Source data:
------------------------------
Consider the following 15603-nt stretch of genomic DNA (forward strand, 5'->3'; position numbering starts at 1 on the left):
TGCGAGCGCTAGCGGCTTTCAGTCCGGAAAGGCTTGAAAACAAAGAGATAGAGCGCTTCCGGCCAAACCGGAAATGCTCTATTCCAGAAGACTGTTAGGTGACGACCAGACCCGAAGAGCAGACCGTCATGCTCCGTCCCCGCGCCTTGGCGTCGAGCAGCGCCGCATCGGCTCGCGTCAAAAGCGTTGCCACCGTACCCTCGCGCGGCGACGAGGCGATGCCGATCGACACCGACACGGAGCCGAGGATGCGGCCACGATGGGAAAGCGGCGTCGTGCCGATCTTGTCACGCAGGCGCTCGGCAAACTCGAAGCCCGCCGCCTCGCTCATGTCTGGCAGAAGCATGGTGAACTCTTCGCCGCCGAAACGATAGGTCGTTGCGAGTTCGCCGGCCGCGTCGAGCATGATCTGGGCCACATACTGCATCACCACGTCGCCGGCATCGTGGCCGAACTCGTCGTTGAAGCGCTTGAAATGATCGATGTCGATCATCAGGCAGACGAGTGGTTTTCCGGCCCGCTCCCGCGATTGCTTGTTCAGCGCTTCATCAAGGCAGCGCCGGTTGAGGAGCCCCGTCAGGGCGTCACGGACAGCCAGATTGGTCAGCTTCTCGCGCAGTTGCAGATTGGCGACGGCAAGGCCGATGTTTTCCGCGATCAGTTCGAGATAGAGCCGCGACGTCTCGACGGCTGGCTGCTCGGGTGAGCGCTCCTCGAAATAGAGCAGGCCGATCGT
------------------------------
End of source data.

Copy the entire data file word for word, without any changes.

Consider the following 15603-nt stretch of genomic DNA (forward strand, 5'->3'; position numbering starts at 1 on the left):
TGCGAGCGCTAGCGGCTTTCAGTCCGGAAAGGCTTGAAAACAAAGAGATAGAGCGCTTCCGGCCAAACCGGAAATGCTCTATTCCAGAAGACTGTTAGGTGACGACCAGACCCGAAGAGCAGACCGTCATGCTCCGTCCCCGCGCCTTGGCGTCGAGCAGCGCCGCATCGGCTCGCGTCAAAAGCGTTGCCACCGTACCCTCGCGCGGCGACGAGGCGATGCCGATCGACACCGACACGGAGCCGAGGATGCGGCCACGATGGGAAAGCGGCGTCGTGCCGATCTTGTCACGCAGGCGCTCGGCAAACTCGAAGCCCGCCGCCTCGCTCATGTCTGGCAGAAGCATGGTGAACTCTTCGCCGCCGAAACGATAGGTCGTTGCGAGTTCGCCGGCCGCGTCGAGCATGATCTGGGCCACATACTGCATCACCACGTCGCCGGCATCGTGGCCGAACTCGTCGTTGAAGCGCTTGAAATGATCGATGTCGATCATCAGGCAGACGAGTGGTTTTCCGGCCCGCTCCCGCGATTGCTTGTTCAGCGCTTCATCAAGGCAGCGCCGGTTGAGGAGCCCCGTCAGGGCGTCACGGACAGCCAGATTGGTCAGCTTCTCGCGCAGTTGCAGATTGGCGACGGCAAGGCCGATGTTTTCCGCGATCAGTTCGAGATAGAGCCGCGACGTCTCGACGGCTGGCTGCTCGGGTGAGCGCTCCTCGAAATAGAGCAGGCCGATCGT